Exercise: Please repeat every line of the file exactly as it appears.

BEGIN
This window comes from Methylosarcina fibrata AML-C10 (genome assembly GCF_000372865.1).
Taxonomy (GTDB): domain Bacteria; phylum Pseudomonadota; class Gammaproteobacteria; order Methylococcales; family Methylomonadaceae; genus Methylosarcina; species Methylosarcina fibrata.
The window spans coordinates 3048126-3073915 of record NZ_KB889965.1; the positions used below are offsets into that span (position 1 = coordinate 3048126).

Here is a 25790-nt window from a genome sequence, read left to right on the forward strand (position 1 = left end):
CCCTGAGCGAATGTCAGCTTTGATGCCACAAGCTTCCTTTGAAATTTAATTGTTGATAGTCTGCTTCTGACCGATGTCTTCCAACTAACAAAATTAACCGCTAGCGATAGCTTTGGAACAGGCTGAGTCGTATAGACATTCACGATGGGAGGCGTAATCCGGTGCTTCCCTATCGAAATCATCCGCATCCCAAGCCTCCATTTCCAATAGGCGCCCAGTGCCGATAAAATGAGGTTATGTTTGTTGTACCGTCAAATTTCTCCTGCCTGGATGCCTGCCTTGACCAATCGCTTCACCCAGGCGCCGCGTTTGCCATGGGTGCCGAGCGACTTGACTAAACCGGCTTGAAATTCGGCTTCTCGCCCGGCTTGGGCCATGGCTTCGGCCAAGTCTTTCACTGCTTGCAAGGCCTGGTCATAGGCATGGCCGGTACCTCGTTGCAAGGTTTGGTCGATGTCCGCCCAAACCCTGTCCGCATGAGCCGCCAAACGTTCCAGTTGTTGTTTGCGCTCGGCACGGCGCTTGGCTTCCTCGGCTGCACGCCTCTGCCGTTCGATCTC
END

This window comes from Methylosarcina fibrata AML-C10 (genome assembly GCF_000372865.1).
Taxonomy (GTDB): domain Bacteria; phylum Pseudomonadota; class Gammaproteobacteria; order Methylococcales; family Methylomonadaceae; genus Methylosarcina; species Methylosarcina fibrata.
The window spans coordinates 3048126-3073915 of record NZ_KB889965.1; the positions used below are offsets into that span (position 1 = coordinate 3048126).

Here is a 25790-nt window from a genome sequence, read left to right on the forward strand (position 1 = left end):
CCCTGAGCGAATGTCAGCTTTGATGCCACAAGCTTCCTTTGAAATTTAATTGTTGATAGTCTGCTTCTGACCGATGTCTTCCAACTAACAAAATTAACCGCTAGCGATAGCTTTGGAACAGGCTGAGTCGTATAGACATTCACGATGGGAGGCGTAATCCGGTGCTTCCCTATCGAAATCATCCGCATCCCAAGCCTCCATTTCCAATAGGCGCCCAGTGCCGATAAAATGAGGTTATGTTTGTTGTACCGTCAAATTTCTCCTGCCTGGATGCCTGCCTTGACCAATCGCTTCACCCAGGCGCCGCGTTTGCCATGGGTGCCGAGCGACTTGACTAAACCGGCTTGAAATTCGGCTTCTCGCCCGGCTTGGGCCATGGCTTCGGCCAAGTCTTTCACTGCTTGCAAGGCCTGGTCATAGGCATGGCCGGTACCTCGTTGCAAGGTTTGGTCGATGTCCGCCCAAACCCTGTCCGCATGAGCCGCCAAACGTTCCAGTTGTTGTTTGCGCTCGGCACGGCGCTTGGCTTCCTCGGCTGCACGCCTCTGCCGTTCGATCTC